Wheelabrator designs, sells, and licenses some process (phosphate-based treatment systems) that keep heavy metals from industrial waste (such as incinerator ash) from leaching into drinking water. Forrester does too. Both have patents on their proprietary methods.

Wheelabrator licensed its system to a company that sublicensed it to a Taiwanese company, Kobin. That company was unhappy with the product, however, because it stank. Forrester, meanwhile, took that opportunity to develop a less smelly alternative, which it sold to Kobin, despite the existing deal with Wheelabrator.

After Years of Appeals, Bowers Learns the Meaning of Res Judicata

You only get one shot. There is no second bite at the apple.

Whatever your idiomatic cliché of choice is, the principles of res judicata and claim preclusion mean you better get it right the first time. Bowers Investment Company just learned that lesson the hard way, as they will not be able to pursue a $60,000 claim that they missed in their initial trip to the courthouse.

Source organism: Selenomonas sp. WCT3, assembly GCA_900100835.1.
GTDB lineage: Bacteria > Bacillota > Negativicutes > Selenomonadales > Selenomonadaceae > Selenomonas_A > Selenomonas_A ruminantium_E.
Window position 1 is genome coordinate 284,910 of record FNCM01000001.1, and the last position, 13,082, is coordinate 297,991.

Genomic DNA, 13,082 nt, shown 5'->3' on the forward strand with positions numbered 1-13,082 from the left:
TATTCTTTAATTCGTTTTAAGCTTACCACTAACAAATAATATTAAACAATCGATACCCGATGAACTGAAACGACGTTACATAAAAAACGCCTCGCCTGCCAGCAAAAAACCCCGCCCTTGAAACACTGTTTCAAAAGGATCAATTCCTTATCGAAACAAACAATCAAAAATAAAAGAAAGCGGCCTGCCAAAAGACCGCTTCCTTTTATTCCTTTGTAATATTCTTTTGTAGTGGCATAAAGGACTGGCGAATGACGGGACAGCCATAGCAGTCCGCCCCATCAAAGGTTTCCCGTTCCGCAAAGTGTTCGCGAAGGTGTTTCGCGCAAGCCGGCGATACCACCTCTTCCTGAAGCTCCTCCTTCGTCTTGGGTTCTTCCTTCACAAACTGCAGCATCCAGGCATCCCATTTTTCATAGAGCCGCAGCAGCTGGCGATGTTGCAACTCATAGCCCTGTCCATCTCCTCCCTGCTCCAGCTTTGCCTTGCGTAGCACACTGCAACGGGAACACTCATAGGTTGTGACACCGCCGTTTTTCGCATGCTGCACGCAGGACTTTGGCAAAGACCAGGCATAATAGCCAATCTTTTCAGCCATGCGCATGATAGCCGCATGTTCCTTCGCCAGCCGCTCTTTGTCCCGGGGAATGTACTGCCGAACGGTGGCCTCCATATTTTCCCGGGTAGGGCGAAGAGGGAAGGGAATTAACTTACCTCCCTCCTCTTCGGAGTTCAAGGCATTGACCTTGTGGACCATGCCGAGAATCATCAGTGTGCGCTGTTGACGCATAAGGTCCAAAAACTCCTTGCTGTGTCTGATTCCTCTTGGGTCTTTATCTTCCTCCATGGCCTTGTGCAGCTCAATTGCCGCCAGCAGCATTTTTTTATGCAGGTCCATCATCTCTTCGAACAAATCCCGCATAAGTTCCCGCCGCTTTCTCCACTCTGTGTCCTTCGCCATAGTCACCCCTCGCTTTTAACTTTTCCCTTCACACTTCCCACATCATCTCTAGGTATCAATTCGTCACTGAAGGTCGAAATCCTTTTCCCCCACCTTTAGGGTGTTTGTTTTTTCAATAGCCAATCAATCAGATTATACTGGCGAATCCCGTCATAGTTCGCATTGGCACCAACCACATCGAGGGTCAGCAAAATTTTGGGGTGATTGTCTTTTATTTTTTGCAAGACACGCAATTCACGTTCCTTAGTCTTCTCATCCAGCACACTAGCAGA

In 1993, the Federal Aviation Administration leased a building from Bowers Investments. Though the terms of the contract called for rent payments to be made in arrears, in practice the payments were made on the first of the month for the current month. In 2006, the parties terminated the lease. Bowers later filed a claim with the contracting officer for one month's rent and damages to the property.

Federal Cir. Gives Raytheon Another Shot at Trade Secrets Case

The Federal Circuit Court of Appeals handed a huge victory to Raytheon Co. this week, giving the defense contractor another shot at pursuing its trade secret violation claims against Flir Systems Inc., reports Bloomberg News.

The case, which had been dismissed by a district court, has now been remanded. The three-judge panel of the Federal Circuit Court of Appeals ruled that the district court had dismissed the case in error when it granted Indigo’s motion for summary judgment.